The game really punches in the work, love, and passion for South Park – from the voice acting to using the same software to create all of the character models – it is incredibly apparent that Ubisoft wanted to go all-out for this title. I had a ton of fun in my 15 or so hours in South Park and clamour for more – with how quickly Stick of Truth ended support, I hope that Ubisoft realizes the want for more gaming content for this game and there’s definitely room for some stories to be told.

 

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Not Another Battlefront II Article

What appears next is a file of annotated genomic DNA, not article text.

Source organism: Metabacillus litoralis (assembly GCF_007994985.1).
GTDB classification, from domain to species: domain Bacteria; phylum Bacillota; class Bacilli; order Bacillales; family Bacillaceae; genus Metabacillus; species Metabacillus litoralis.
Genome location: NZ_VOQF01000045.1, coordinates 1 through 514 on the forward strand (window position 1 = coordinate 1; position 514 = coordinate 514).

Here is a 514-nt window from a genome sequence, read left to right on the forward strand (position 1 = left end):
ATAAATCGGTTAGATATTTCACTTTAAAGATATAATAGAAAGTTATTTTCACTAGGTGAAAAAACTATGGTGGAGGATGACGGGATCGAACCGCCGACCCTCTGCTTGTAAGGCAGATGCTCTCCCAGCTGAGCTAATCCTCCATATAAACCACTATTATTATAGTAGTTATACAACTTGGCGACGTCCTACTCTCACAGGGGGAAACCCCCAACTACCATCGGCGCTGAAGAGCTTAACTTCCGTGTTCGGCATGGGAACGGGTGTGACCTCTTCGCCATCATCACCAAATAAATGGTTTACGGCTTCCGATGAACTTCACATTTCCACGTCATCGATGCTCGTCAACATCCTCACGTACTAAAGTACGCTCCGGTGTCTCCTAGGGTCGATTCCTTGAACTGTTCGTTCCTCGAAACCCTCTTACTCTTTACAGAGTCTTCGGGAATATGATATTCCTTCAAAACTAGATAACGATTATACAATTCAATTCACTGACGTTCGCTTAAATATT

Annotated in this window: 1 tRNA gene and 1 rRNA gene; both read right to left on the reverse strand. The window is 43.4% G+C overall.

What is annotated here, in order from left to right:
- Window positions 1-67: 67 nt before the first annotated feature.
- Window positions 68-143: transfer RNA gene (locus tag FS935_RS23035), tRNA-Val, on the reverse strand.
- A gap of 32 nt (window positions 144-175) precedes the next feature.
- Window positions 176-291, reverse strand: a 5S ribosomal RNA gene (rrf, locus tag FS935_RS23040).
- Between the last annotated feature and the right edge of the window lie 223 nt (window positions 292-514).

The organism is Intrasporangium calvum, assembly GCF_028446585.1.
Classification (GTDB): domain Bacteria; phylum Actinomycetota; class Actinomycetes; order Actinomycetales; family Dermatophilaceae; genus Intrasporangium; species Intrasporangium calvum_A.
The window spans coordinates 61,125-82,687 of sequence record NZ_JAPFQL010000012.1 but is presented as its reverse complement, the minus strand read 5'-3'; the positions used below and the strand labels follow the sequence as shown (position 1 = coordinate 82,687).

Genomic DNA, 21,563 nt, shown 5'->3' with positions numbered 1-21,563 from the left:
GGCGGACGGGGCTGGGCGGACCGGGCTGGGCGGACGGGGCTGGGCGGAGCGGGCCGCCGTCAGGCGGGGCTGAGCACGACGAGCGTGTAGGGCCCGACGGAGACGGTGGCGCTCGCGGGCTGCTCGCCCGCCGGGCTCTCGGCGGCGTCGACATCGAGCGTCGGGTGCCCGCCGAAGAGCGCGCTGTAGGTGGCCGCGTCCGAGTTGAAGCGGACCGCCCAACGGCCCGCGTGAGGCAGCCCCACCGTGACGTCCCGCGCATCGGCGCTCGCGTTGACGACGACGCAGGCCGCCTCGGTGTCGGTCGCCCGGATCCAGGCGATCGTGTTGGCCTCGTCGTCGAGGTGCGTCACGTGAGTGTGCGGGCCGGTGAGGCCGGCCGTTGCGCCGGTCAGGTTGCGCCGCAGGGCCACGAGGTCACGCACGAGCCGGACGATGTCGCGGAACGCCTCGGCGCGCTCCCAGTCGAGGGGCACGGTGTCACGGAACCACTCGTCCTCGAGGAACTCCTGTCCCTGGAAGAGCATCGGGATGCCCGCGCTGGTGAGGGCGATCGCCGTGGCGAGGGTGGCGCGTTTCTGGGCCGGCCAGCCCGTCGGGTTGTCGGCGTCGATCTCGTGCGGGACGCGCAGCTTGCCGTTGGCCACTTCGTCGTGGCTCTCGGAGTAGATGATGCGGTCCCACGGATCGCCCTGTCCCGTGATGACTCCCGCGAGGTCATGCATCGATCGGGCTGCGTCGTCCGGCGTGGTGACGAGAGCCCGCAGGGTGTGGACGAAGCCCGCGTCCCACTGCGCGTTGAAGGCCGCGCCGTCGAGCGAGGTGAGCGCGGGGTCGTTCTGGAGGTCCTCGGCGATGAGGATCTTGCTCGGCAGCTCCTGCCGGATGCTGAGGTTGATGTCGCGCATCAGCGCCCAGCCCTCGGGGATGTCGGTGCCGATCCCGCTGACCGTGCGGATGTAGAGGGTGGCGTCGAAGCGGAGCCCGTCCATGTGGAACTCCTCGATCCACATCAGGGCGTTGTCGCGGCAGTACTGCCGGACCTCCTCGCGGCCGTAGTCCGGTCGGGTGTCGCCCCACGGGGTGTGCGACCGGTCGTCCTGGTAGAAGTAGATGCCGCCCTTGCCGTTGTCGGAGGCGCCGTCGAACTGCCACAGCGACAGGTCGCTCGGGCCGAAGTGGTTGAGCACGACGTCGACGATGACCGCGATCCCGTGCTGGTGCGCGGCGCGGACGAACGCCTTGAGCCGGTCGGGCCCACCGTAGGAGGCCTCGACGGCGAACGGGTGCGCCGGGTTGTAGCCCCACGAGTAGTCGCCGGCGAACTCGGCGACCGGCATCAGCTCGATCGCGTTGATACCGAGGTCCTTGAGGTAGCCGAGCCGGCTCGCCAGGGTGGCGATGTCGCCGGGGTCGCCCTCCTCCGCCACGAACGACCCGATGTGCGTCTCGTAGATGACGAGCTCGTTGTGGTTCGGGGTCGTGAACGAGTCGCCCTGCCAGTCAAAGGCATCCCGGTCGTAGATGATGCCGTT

By this time next week there will be another cascade of poor business choices the wonderful folks over at Electronic Arts (EA) have strewn about all over DICE’s latest offering in the Star Wars universe; Battlefront II. DICE, known for the Battlefield games, have been a subsidiary of Electronic Arts since 2006.

Now don’t get me wrong – I played the original Battlefront games, made by EA-shuttered Pandemic Studios. These were massively popular, content-driven games where you could play as your favorite Star Wars characters in myriad situations – and at least Battlefront II (2005) still has online servers where the online still works and is quickly becoming a haven for a lot of people who are feeling shunted by EA/DICE’s 2015 and 2017 titles.